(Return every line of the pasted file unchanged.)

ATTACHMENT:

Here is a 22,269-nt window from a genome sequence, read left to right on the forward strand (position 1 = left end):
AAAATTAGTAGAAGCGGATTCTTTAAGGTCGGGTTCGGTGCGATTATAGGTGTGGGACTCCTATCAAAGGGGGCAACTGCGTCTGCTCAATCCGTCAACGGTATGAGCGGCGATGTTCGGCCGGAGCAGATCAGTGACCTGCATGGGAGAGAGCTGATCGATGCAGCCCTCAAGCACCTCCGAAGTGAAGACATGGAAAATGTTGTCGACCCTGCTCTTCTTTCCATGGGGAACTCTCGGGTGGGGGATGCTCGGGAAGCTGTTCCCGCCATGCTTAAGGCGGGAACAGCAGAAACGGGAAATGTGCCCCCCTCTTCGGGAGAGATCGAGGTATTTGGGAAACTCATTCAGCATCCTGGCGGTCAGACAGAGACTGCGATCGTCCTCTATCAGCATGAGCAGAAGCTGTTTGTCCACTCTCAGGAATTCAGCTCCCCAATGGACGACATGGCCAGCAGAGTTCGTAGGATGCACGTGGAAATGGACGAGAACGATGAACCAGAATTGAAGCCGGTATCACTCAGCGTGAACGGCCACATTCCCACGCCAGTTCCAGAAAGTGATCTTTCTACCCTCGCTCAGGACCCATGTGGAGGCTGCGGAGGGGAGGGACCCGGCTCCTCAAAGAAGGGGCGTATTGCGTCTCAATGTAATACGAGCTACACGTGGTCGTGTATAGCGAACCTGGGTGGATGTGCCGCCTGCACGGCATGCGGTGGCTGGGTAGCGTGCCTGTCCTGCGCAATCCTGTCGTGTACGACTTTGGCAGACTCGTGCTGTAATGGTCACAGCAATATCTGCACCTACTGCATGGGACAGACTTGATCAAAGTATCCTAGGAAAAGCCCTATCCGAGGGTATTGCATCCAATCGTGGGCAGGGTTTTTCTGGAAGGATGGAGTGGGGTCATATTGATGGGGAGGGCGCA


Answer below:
Here is a 22,269-nt window from a genome sequence, read left to right on the forward strand (position 1 = left end):
AAAATTAGTAGAAGCGGATTCTTTAAGGTCGGGTTCGGTGCGATTATAGGTGTGGGACTCCTATCAAAGGGGGCAACTGCGTCTGCTCAATCCGTCAACGGTATGAGCGGCGATGTTCGGCCGGAGCAGATCAGTGACCTGCATGGGAGAGAGCTGATCGATGCAGCCCTCAAGCACCTCCGAAGTGAAGACATGGAAAATGTTGTCGACCCTGCTCTTCTTTCCATGGGGAACTCTCGGGTGGGGGATGCTCGGGAAGCTGTTCCCGCCATGCTTAAGGCGGGAACAGCAGAAACGGGAAATGTGCCCCCCTCTTCGGGAGAGATCGAGGTATTTGGGAAACTCATTCAGCATCCTGGCGGTCAGACAGAGACTGCGATCGTCCTCTATCAGCATGAGCAGAAGCTGTTTGTCCACTCTCAGGAATTCAGCTCCCCAATGGACGACATGGCCAGCAGAGTTCGTAGGATGCACGTGGAAATGGACGAGAACGATGAACCAGAATTGAAGCCGGTATCACTCAGCGTGAACGGCCACATTCCCACGCCAGTTCCAGAAAGTGATCTTTCTACCCTCGCTCAGGACCCATGTGGAGGCTGCGGAGGGGAGGGACCCGGCTCCTCAAAGAAGGGGCGTATTGCGTCTCAATGTAATACGAGCTACACGTGGTCGTGTATAGCGAACCTGGGTGGATGTGCCGCCTGCACGGCATGCGGTGGCTGGGTAGCGTGCCTGTCCTGCGCAATCCTGTCGTGTACGACTTTGGCAGACTCGTGCTGTAATGGTCACAGCAATATCTGCACCTACTGCATGGGACAGACTTGATCAAAGTATCCTAGGAAAAGCCCTATCCGAGGGTATTGCATCCAATCGTGGGCAGGGTTTTTCTGGAAGGATGGAGTGGGGTCATATTGATGGGGAGGGCGCA